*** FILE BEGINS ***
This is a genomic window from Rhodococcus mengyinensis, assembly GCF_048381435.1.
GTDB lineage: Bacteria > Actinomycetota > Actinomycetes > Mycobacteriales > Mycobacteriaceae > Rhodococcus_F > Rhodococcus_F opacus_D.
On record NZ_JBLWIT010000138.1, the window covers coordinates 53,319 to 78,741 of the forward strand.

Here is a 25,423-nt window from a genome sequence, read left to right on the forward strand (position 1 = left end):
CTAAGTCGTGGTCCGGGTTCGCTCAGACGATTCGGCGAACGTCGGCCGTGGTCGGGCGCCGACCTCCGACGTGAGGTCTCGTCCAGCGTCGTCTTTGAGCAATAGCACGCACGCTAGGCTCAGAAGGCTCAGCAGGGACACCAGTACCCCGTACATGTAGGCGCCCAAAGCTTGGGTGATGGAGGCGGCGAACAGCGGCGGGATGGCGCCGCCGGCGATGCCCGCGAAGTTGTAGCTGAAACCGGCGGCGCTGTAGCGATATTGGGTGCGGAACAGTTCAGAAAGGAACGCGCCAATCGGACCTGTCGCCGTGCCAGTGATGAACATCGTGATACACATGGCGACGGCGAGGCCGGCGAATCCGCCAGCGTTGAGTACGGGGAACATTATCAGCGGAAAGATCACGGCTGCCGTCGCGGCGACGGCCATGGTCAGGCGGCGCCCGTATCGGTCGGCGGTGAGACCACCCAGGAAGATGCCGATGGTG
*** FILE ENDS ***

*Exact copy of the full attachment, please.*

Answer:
This is a genomic window from Rhodococcus mengyinensis, assembly GCF_048381435.1.
GTDB lineage: Bacteria > Actinomycetota > Actinomycetes > Mycobacteriales > Mycobacteriaceae > Rhodococcus_F > Rhodococcus_F opacus_D.
On record NZ_JBLWIT010000138.1, the window covers coordinates 53,319 to 78,741 of the forward strand.

Here is a 25,423-nt window from a genome sequence, read left to right on the forward strand (position 1 = left end):
CTAAGTCGTGGTCCGGGTTCGCTCAGACGATTCGGCGAACGTCGGCCGTGGTCGGGCGCCGACCTCCGACGTGAGGTCTCGTCCAGCGTCGTCTTTGAGCAATAGCACGCACGCTAGGCTCAGAAGGCTCAGCAGGGACACCAGTACCCCGTACATGTAGGCGCCCAAAGCTTGGGTGATGGAGGCGGCGAACAGCGGCGGGATGGCGCCGCCGGCGATGCCCGCGAAGTTGTAGCTGAAACCGGCGGCGCTGTAGCGATATTGGGTGCGGAACAGTTCAGAAAGGAACGCGCCAATCGGACCTGTCGCCGTGCCAGTGATGAACATCGTGATACACATGGCGACGGCGAGGCCGGCGAATCCGCCAGCGTTGAGTACGGGGAACATTATCAGCGGAAAGATCACGGCTGCCGTCGCGGCGACGGCCATGGTCAGGCGGCGCCCGTATCGGTCGGCGGTGAGACCACCCAGGAAGATGCCGATGGTG